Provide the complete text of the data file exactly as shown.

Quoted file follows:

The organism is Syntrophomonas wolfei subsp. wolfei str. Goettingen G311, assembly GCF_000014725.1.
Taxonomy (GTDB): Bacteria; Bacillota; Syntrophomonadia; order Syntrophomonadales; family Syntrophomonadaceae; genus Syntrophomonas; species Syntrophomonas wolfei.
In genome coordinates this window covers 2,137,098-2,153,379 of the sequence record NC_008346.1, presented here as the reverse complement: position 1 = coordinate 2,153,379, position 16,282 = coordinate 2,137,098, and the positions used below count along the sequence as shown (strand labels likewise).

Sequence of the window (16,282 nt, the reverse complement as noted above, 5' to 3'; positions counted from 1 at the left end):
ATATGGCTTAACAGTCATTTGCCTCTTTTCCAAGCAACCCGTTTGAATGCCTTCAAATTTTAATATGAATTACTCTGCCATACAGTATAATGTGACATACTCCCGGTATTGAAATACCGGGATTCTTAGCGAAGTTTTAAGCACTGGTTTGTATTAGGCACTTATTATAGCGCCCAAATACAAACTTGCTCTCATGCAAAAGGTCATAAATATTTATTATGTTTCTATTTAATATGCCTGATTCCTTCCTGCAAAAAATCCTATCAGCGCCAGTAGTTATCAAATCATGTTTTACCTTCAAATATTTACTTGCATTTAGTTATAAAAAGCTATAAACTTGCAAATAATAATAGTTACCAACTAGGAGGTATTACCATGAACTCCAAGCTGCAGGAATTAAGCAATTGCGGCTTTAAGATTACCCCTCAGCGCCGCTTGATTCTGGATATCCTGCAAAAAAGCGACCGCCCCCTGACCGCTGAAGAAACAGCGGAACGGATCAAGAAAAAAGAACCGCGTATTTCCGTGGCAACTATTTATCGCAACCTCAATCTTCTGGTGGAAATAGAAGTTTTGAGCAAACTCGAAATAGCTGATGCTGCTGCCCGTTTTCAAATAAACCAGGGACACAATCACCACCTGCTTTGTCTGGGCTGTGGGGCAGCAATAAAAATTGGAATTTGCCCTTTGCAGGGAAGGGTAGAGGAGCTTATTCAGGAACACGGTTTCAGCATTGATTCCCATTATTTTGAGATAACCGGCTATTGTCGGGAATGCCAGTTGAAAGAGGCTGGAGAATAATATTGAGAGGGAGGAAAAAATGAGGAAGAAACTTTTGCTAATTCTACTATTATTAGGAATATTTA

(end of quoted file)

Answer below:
The organism is Syntrophomonas wolfei subsp. wolfei str. Goettingen G311, assembly GCF_000014725.1.
Taxonomy (GTDB): Bacteria; Bacillota; Syntrophomonadia; order Syntrophomonadales; family Syntrophomonadaceae; genus Syntrophomonas; species Syntrophomonas wolfei.
In genome coordinates this window covers 2,137,098-2,153,379 of the sequence record NC_008346.1, presented here as the reverse complement: position 1 = coordinate 2,153,379, position 16,282 = coordinate 2,137,098, and the positions used below count along the sequence as shown (strand labels likewise).

Sequence of the window (16,282 nt, the reverse complement as noted above, 5' to 3'; positions counted from 1 at the left end):
ATATGGCTTAACAGTCATTTGCCTCTTTTCCAAGCAACCCGTTTGAATGCCTTCAAATTTTAATATGAATTACTCTGCCATACAGTATAATGTGACATACTCCCGGTATTGAAATACCGGGATTCTTAGCGAAGTTTTAAGCACTGGTTTGTATTAGGCACTTATTATAGCGCCCAAATACAAACTTGCTCTCATGCAAAAGGTCATAAATATTTATTATGTTTCTATTTAATATGCCTGATTCCTTCCTGCAAAAAATCCTATCAGCGCCAGTAGTTATCAAATCATGTTTTACCTTCAAATATTTACTTGCATTTAGTTATAAAAAGCTATAAACTTGCAAATAATAATAGTTACCAACTAGGAGGTATTACCATGAACTCCAAGCTGCAGGAATTAAGCAATTGCGGCTTTAAGATTACCCCTCAGCGCCGCTTGATTCTGGATATCCTGCAAAAAAGCGACCGCCCCCTGACCGCTGAAGAAACAGCGGAACGGATCAAGAAAAAAGAACCGCGTATTTCCGTGGCAACTATTTATCGCAACCTCAATCTTCTGGTGGAAATAGAAGTTTTGAGCAAACTCGAAATAGCTGATGCTGCTGCCCGTTTTCAAATAAACCAGGGACACAATCACCACCTGCTTTGTCTGGGCTGTGGGGCAGCAATAAAAATTGGAATTTGCCCTTTGCAGGGAAGGGTAGAGGAGCTTATTCAGGAACACGGTTTCAGCATTGATTCCCATTATTTTGAGATAACCGGCTATTGTCGGGAATGCCAGTTGAAAGAGGCTGGAGAATAATATTGAGAGGGAGGAAAAAATGAGGAAGAAACTTTTGCTAATTCTACTATTATTAGGAATATTTA